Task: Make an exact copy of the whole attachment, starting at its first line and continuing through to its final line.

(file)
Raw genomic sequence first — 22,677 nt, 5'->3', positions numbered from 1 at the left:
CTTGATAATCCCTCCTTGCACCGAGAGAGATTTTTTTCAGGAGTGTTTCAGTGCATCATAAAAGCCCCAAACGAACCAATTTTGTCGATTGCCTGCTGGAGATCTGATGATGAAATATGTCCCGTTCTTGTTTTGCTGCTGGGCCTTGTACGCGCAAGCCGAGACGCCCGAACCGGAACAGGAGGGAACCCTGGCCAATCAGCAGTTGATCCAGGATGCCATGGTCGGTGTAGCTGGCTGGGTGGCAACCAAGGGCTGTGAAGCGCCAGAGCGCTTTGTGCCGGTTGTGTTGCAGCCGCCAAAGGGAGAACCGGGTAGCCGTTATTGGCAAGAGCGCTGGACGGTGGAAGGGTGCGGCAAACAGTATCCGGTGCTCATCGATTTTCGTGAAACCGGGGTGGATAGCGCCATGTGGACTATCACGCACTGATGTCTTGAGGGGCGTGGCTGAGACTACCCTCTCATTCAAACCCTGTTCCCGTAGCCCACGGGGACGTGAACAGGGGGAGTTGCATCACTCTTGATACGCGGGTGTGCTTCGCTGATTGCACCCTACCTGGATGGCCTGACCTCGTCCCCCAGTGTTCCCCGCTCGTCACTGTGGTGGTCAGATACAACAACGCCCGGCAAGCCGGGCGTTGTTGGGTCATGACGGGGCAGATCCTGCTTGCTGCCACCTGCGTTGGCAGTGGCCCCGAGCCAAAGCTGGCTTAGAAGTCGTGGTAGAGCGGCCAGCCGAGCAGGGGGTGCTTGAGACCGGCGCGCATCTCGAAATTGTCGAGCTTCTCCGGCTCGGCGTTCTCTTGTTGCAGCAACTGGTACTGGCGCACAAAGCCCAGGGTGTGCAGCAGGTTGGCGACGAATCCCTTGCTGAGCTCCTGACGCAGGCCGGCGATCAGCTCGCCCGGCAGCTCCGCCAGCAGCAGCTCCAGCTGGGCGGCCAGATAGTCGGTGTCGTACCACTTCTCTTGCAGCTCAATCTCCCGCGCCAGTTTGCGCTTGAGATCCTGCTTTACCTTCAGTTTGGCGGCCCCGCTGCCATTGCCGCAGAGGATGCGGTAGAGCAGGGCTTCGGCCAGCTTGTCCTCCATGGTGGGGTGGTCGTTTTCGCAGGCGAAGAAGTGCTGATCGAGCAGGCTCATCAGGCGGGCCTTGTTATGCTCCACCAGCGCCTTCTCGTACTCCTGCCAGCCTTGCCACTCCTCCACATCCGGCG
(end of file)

Raw genomic sequence first — 22,677 nt, 5'->3', positions numbered from 1 at the left:
CTTGATAATCCCTCCTTGCACCGAGAGAGATTTTTTTCAGGAGTGTTTCAGTGCATCATAAAAGCCCCAAACGAACCAATTTTGTCGATTGCCTGCTGGAGATCTGATGATGAAATATGTCCCGTTCTTGTTTTGCTGCTGGGCCTTGTACGCGCAAGCCGAGACGCCCGAACCGGAACAGGAGGGAACCCTGGCCAATCAGCAGTTGATCCAGGATGCCATGGTCGGTGTAGCTGGCTGGGTGGCAACCAAGGGCTGTGAAGCGCCAGAGCGCTTTGTGCCGGTTGTGTTGCAGCCGCCAAAGGGAGAACCGGGTAGCCGTTATTGGCAAGAGCGCTGGACGGTGGAAGGGTGCGGCAAACAGTATCCGGTGCTCATCGATTTTCGTGAAACCGGGGTGGATAGCGCCATGTGGACTATCACGCACTGATGTCTTGAGGGGCGTGGCTGAGACTACCCTCTCATTCAAACCCTGTTCCCGTAGCCCACGGGGACGTGAACAGGGGGAGTTGCATCACTCTTGATACGCGGGTGTGCTTCGCTGATTGCACCCTACCTGGATGGCCTGACCTCGTCCCCCAGTGTTCCCCGCTCGTCACTGTGGTGGTCAGATACAACAACGCCCGGCAAGCCGGGCGTTGTTGGGTCATGACGGGGCAGATCCTGCTTGCTGCCACCTGCGTTGGCAGTGGCCCCGAGCCAAAGCTGGCTTAGAAGTCGTGGTAGAGCGGCCAGCCGAGCAGGGGGTGCTTGAGACCGGCGCGCATCTCGAAATTGTCGAGCTTCTCCGGCTCGGCGTTCTCTTGTTGCAGCAACTGGTACTGGCGCACAAAGCCCAGGGTGTGCAGCAGGTTGGCGACGAATCCCTTGCTGAGCTCCTGACGCAGGCCGGCGATCAGCTCGCCCGGCAGCTCCGCCAGCAGCAGCTCCAGCTGGGCGGCCAGATAGTCGGTGTCGTACCACTTCTCTTGCAGCTCAATCTCCCGCGCCAGTTTGCGCTTGAGATCCTGCTTTACCTTCAGTTTGGCGGCCCCGCTGCCATTGCCGCAGAGGATGCGGTAGAGCAGGGCTTCGGCCAGCTTGTCCTCCATGGTGGGGTGGTCGTTTTCGCAGGCGAAGAAGTGCTGATCGAGCAGGCTCATCAGGCGGGCCTTGTTATGCTCCACCAGCGCCTTCTCGTACTCCTGCCAGCCTTGCCACTCCTCCACATCCGGCG